Urinary 8-hydroxydeoxyguanosine in Belarussian children relates to urban living rather than radiation dose after the Chernobyl accident: A pilot study
2005 (English)In: Archives of Environmental Contamination and Toxicology, ISSN 0090-4341 (print) 1432-0703 (online), Vol. 48, no 4, 515-519 p.Article in journal (Refereed) Published
As a result of the Chernobyl accident in 1986, exposure to radioactive cesium is still a concern in the contaminated regions of Belarus. We tested the hypothesis that long-term radiation exposure from the Chernobyl accident might increase the urinary excretion of the oxidative stress marker, 8-hydroxydeoxyguanosine (8-OHdG), in Belarussian children. Urinary 8-OHdG was determined in two groups of children (—n = 31 and n = 46) —living in contaminated and uncontaminated areas of Belarus, respectively (the majority of the unexposed children lived in the capital Minsk). The children from the contaminated areas had a significantly higher annual summary effective dose but significantly lower urinary 8-OHdG levels than the children from the uncontaminated areas. Unexpectedly, children living in uncontaminated urban areas had significantly higher urinary 8-OHdG levels than children living in uncontaminated rural areas. There was no statistically significant effect of sex or body mass index on urinary 8-OHdG, but there was a weak significant inverse correlation to age as well as to the annual summary effective dose. These findings suggest that radiation from the Chernobyl accident is now a less important contributor to oxidative stress in Belarussian children than urban living.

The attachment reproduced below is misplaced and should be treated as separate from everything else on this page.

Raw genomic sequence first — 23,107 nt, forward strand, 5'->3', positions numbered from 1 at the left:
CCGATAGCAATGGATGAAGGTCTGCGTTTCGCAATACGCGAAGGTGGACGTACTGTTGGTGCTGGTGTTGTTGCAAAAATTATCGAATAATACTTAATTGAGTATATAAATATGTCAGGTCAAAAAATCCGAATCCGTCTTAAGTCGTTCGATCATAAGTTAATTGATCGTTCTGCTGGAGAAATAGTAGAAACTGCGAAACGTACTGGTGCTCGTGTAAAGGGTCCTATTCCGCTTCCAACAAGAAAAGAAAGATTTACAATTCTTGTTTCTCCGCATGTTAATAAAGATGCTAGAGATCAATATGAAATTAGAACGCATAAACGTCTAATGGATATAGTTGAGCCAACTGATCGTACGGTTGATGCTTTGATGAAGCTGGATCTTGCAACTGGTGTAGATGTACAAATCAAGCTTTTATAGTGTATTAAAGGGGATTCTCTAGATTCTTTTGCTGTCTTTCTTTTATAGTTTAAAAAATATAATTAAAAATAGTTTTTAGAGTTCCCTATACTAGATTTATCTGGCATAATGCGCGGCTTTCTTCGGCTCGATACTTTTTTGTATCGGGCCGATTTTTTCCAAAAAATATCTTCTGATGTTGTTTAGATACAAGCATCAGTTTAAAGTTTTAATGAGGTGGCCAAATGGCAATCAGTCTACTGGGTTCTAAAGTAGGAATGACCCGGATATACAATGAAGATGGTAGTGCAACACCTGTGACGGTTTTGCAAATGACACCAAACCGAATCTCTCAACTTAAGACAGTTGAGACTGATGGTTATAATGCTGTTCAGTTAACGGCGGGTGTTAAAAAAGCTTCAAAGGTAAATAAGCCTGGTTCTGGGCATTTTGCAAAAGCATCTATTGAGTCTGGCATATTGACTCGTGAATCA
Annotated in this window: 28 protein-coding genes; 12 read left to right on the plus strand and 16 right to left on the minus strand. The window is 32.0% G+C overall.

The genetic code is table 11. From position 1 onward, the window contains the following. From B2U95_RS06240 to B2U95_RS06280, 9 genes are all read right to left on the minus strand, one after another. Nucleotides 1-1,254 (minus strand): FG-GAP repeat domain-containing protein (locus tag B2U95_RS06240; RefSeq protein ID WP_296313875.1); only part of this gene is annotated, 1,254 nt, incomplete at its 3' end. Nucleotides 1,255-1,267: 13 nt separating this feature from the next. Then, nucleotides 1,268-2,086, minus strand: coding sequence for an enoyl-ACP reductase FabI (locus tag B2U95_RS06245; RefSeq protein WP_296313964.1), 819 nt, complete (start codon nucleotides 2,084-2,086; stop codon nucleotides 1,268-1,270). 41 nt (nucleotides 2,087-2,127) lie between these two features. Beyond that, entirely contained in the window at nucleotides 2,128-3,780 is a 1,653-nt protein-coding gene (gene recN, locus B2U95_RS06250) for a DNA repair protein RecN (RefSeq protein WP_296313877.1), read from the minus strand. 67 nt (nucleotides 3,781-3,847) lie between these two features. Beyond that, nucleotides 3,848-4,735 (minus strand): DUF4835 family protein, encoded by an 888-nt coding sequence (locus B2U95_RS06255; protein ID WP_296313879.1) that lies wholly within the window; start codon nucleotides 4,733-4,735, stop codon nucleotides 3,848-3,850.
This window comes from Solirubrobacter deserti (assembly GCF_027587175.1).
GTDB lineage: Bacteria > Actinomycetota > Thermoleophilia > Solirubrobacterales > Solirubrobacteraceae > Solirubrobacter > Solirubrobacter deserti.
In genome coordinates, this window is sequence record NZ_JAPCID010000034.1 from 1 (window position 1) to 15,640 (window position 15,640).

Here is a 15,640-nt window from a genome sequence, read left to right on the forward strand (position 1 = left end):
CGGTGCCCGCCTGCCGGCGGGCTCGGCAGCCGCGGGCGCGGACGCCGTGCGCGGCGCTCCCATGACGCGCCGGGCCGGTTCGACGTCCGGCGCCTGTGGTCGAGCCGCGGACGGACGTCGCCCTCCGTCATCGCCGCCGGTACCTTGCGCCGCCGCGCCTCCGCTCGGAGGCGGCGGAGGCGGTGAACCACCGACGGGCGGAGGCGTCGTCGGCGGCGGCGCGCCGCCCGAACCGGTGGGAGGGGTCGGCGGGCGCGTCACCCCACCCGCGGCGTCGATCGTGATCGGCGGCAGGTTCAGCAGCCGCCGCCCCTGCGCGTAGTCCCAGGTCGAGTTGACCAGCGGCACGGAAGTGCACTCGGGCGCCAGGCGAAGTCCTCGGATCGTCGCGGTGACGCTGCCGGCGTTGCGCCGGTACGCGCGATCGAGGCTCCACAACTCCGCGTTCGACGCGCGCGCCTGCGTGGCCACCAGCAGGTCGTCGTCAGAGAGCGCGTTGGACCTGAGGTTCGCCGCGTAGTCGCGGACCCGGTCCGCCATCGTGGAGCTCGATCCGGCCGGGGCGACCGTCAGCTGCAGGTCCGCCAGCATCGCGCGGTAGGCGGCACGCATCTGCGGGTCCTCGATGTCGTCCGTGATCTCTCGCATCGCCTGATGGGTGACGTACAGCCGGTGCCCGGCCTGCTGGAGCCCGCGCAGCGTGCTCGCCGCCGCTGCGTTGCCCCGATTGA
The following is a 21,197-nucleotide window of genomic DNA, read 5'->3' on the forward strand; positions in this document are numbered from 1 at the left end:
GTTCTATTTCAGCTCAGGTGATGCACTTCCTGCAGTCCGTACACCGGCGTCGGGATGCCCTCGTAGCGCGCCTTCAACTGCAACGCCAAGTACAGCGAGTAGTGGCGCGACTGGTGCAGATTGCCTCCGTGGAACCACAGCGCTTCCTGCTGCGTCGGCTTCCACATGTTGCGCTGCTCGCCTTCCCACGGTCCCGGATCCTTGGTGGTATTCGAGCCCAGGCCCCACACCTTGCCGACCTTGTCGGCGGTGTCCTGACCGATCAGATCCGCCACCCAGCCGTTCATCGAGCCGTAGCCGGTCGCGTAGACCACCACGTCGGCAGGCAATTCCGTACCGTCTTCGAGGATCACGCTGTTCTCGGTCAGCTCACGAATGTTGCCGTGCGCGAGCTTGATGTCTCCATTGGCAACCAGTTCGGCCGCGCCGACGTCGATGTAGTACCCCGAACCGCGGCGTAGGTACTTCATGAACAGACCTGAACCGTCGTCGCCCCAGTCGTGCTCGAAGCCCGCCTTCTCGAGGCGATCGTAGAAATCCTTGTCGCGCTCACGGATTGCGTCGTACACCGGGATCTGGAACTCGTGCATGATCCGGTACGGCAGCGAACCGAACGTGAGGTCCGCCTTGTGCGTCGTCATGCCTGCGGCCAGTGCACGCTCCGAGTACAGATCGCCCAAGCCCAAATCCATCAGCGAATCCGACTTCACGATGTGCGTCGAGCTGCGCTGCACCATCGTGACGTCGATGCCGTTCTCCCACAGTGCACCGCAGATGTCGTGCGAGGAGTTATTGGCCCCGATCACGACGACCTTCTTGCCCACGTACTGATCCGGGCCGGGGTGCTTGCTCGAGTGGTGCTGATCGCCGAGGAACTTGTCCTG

Place, publisher, year, edition, pages
2005. Vol. 48, no 4, 515-519 p.
Medical and Health Sciences
IdentifiersURN: urn:nbn:se:liu:diva-14509DOI: 10.1007/s00244-004-0079-zOAI: oai:DiVA.org:liu-14509DiVA: diva2:23611